Richardson scores firsts for Filipinos and females
No matter where she works, Remy Richardson remembers her regulars.
It is a character trait that has served the waitress well. At Royal Hamilton Amateur Dinghy Club, where she has worked for nearly 30 years, she was recently promoted to supervisor – the first female and the first Filipino in the senior role.
“You have to know your customers, you have to know what they like,” she said. “It’s what I always tell the staff – not only about the members here, but wherever they go. I’ve worked in a restaurant, I’ve worked in a hotel, this is a members’ club. In the hotel, in the restaurant, if they complain they’re never going to come back. Members will come back because this is their place and so you have to take care of them, give them what they want.”
Mrs Richardson was 16 when she got her first job as a waitress in Subic, Zambales a coastal municipality northwest of Manila, the Philippines capital.
She met her Bermudian husband Lee there in 1992, and moved to the island shortly after they married three months later.
“He was working at [the former Marriott] Castle Harbour and he had a lot of Filipino co-workers,” she said. “When the hotel closed for the winter season one of his colleagues who was going home invited him to come. He went. And then we met.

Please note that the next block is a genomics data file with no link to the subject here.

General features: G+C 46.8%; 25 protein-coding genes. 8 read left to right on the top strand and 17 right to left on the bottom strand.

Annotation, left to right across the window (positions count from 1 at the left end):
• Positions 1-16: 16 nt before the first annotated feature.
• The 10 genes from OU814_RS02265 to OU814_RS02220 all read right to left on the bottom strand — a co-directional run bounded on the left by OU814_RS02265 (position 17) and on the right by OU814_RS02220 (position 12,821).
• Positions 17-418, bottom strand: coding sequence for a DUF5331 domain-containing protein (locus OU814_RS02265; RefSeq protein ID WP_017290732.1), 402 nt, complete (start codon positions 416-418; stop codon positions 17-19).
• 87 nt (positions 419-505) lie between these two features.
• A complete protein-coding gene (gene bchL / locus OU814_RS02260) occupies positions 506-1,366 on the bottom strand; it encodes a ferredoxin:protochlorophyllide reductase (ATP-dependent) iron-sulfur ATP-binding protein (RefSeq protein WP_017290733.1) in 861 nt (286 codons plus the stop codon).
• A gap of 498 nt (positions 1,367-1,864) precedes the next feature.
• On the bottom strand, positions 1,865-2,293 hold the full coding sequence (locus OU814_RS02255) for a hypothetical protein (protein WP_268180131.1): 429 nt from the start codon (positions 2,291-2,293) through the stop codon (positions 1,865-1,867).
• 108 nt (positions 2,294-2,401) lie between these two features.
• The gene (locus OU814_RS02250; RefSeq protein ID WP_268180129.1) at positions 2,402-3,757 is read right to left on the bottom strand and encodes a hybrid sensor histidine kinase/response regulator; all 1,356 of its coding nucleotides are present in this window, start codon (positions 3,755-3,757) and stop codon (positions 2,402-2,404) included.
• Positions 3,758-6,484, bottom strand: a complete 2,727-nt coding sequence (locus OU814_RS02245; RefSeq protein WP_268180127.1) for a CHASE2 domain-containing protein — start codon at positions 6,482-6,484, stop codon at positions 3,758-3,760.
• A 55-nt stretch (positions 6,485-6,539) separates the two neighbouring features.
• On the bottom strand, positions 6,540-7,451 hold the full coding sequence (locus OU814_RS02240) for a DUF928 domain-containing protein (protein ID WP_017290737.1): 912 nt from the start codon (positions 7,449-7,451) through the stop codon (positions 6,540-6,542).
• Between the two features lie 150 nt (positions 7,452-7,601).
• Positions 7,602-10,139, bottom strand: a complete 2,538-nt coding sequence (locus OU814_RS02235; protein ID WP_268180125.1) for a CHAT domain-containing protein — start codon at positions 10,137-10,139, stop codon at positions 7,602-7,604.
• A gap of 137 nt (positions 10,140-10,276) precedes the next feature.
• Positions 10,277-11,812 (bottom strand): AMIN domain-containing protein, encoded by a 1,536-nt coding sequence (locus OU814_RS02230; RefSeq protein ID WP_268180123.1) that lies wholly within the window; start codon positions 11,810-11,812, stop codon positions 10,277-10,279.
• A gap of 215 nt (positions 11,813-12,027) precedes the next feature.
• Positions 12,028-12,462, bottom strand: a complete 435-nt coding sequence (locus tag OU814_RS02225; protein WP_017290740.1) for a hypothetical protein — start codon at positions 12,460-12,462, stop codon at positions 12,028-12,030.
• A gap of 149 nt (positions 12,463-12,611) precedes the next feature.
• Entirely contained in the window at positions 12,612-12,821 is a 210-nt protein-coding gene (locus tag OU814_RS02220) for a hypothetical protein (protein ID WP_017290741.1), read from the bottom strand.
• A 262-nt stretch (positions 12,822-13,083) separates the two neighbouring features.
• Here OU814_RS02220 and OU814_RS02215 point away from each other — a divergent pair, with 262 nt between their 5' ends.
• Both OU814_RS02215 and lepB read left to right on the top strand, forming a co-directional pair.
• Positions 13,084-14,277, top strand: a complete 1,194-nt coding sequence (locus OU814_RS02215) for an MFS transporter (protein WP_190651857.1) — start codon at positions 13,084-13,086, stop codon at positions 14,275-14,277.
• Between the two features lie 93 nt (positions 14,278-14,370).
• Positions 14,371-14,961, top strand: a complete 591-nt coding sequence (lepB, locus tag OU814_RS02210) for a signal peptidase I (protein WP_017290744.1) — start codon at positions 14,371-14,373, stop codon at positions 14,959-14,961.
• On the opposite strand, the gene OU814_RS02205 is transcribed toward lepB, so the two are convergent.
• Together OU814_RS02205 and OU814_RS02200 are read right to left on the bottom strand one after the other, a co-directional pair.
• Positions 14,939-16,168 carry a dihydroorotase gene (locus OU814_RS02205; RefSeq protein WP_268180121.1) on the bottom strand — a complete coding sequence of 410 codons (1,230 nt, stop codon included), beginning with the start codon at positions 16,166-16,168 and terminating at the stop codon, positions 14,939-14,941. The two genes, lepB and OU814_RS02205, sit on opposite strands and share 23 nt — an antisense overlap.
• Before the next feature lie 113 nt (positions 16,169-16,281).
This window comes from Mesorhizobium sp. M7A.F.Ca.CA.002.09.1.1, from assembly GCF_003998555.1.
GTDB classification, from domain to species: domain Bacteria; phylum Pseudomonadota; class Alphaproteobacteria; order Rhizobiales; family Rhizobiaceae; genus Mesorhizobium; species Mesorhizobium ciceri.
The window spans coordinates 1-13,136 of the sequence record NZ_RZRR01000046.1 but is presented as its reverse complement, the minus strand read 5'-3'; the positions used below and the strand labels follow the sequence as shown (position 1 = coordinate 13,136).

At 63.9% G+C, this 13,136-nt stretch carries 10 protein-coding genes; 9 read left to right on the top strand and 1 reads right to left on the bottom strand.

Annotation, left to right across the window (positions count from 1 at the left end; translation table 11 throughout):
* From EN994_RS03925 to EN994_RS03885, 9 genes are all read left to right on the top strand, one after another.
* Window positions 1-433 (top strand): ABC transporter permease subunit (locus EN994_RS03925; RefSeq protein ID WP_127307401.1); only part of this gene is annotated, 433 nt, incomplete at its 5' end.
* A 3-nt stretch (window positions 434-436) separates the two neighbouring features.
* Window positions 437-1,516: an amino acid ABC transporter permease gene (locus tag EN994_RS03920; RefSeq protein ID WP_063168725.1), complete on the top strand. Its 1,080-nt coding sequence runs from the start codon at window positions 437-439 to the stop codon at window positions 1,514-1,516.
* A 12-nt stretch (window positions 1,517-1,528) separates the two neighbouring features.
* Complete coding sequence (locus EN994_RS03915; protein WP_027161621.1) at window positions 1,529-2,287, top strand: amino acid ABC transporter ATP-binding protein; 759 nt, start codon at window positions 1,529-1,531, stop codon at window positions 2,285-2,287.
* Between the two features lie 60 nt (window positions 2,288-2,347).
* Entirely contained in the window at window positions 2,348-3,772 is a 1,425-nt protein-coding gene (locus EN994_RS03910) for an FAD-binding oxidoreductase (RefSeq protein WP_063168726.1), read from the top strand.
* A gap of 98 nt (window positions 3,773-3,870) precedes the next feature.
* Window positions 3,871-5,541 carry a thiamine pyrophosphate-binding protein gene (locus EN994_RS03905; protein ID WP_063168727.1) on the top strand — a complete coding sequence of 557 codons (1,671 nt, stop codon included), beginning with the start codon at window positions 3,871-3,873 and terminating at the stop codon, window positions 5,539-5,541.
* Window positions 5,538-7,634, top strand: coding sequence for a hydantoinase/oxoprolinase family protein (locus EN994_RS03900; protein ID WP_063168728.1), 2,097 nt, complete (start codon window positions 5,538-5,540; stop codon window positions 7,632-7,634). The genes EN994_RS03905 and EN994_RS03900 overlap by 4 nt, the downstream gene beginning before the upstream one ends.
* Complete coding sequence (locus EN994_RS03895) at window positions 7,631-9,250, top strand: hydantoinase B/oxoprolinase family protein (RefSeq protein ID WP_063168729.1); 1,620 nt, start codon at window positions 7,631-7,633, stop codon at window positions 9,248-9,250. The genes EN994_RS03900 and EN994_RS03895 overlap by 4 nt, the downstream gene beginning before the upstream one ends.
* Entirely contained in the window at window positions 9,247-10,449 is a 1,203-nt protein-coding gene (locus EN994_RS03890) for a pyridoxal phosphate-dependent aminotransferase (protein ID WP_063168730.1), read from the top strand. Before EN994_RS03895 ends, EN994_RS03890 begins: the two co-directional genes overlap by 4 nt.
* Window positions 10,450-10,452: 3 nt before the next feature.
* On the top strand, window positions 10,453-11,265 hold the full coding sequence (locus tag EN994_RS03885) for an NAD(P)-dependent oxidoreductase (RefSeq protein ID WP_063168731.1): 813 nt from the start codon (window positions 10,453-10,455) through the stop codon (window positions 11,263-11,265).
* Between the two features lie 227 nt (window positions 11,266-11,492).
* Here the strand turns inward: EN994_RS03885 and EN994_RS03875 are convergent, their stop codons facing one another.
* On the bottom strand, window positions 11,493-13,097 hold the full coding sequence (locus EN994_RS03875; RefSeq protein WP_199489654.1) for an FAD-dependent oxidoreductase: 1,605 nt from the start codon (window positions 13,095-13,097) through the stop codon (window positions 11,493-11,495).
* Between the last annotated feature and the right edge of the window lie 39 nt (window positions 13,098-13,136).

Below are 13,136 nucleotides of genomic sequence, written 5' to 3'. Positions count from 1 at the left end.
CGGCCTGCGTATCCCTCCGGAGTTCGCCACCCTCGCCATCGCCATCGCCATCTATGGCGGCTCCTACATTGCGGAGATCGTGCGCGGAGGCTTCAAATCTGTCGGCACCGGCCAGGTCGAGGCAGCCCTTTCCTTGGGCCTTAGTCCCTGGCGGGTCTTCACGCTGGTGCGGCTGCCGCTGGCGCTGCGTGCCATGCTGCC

“His friend just happened to be a guy who had a sister who is my best friend.”
By the time she arrived here Mrs Richardson was five months pregnant. She had never been to the island before, had “no idea what Bermuda was like” and initially struggled with the new culture. She was grateful for the English classes she’d taken in school that helped her muddle her way through conversations.
“When I got here I was homesick,” she said, explaining she’d left her parents and nine siblings behind. “I never thought I’d live anywhere other than the Philippines. It just happened.”
Three months after she gave birth to her first child she joined her husband at Castle Harbour. A Filipino friend whose husband was working at RHADC suggested Mrs Richardson look for a part-time job there.